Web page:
Damasco asilo

Oasis of charity in Damascus. First stop of our trip to Syria

Giacomo Pizzi14 November 2017

We arrive in Damascus after sunset and the show is amazing: that of an illuminated city. Only six months ago it seemed impossible, but electricity does not seem to be a big problem anymore. As we approach the Franciscan Monastery, the impression we had at the beginning is confirmed: the city has finally returned to life and there is a concrete hope that war is almost at its end.

On the market in front of the big mosque, it’s hard to walk: tourists are not there, but traders are busy listening to those who have finally got some money to buy a scarf, some spices, or just a piece of soap.

“After the liberation of Aleppo, we started hoping” says Father Bahjat, guardian of the Franciscan monastery of Bab Touma in Damascus. It is not naive optimism. Sister Yola confirms it too us as she takes us to see the kindergarten, that is next to the memorial of Saint Paul (where, according to the tradition, Saul of Tarso met Jesus). The place has has never stopped welcoming children during these years of war.

In the nursery, completely renovated rooms welcome 140 children from 3 to 5 years old. But only a year ago it was a dilapidated building. “Thanks to the funds that the Association pro Terra Sancta sent to us, we did a wonderful job. And we can welcome anyone, even those who do not have the money to pay the fee”. This miracle of charity has been made possible thanks to the many supporters who in recent years have not abandoned the Syrian people. The gratitude of Sr. Yola and the teachers is for them, “for those who have not left us alone during these years”, she says.

In the classes, however, there is a grievous humanity. Like Maryam who is only five years old and has lost her mother a few months ago. She is shy, she just answers. She looks at us with those little blue eyes but never gets close to us, even though Sister Yola continues to call her. “Taali, taal!” Which means “Come, come!”. No way. Maryam keeps on hiding among her classmates. “She lost her mother on March 26th”, the sister tells us.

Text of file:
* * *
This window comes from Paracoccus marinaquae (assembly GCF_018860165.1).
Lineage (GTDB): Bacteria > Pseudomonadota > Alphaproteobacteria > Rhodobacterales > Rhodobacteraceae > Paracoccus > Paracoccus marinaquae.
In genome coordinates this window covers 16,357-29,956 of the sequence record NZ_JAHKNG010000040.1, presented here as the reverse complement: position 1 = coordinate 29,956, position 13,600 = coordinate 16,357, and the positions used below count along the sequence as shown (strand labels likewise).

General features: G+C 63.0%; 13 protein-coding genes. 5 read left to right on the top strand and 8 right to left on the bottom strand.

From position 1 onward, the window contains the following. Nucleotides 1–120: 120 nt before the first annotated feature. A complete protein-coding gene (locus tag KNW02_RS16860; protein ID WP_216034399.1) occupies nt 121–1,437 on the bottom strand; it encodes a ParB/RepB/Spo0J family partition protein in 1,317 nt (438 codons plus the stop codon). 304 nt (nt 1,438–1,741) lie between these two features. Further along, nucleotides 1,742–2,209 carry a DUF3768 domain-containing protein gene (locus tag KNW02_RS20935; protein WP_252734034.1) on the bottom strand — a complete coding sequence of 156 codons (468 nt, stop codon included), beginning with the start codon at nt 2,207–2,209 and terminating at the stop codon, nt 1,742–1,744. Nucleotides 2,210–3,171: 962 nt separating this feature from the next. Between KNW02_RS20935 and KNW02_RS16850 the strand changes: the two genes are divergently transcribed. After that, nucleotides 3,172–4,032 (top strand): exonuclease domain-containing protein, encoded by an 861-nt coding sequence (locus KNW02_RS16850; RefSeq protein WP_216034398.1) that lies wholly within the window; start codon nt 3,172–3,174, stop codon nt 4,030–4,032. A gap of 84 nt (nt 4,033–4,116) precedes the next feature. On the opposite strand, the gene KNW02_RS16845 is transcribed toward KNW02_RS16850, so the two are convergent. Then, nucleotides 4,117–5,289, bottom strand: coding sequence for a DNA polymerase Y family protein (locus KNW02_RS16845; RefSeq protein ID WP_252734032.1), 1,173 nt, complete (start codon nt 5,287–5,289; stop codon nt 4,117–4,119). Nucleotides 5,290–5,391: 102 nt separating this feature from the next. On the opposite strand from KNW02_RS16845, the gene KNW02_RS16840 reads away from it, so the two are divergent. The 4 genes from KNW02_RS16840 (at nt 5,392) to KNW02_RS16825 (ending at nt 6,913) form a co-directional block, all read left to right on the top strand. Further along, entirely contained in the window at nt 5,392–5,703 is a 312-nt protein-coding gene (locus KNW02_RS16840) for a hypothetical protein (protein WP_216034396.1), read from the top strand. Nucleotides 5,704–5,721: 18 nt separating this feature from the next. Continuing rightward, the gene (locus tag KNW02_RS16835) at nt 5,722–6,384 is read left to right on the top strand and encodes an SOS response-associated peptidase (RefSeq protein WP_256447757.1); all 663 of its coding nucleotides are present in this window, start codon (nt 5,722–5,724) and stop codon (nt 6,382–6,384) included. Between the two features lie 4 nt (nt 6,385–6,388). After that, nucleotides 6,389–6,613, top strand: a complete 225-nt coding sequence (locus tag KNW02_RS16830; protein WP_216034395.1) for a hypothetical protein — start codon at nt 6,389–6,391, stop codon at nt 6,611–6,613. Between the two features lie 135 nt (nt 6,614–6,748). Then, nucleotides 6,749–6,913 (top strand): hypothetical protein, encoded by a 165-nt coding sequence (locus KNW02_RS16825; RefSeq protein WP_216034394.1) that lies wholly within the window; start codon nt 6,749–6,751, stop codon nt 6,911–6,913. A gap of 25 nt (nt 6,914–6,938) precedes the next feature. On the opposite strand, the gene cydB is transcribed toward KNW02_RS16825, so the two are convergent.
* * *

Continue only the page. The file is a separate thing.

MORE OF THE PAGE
For her and her sister it was a terrible blow. “Since then, she only says a few words”. Every now and then, her hands tremble, and her gaze is lost in the void. “A few days after that tragedy, on Easter Sunday, her father committed suicide. Before he died he called all his children and told Stephen, his older son: ‘Daddy will be away for a while. I recommend: take care of your sisters’. That was the last time they saw him.

Stephen, when he realized that his father would not return, did not want to see his sisters anymore for revenge towards his father. He did not want to obey his dad, who had betrayed him. “At night, we hear him weep and scream” his uncles tells us, “he accuses his father of being a liar, to have disappointed him. Sometimes, he also threatens to commit suicide”. The scars that the war has left and still leaves, will last for many years. “The only hope is that they can really feel loved after being abandoned by everyone”, says sister Yola.

It is true for Stephen, for Maryam, but also for all the other little ones who enter these classroms in the morning,ordered in a line. The war could not destroy this beauty. Sister Yola wishes that this beauty will keep on growing in her great family. And hope as well.

It is this hope that we want to support with your help. Because, as it was for Saint Paul, so many hearts can still be converted in Syria although the Country has been torn apart by the conflict.  Today this hope is coming back to life.

Support these little miracles of charity in Syria!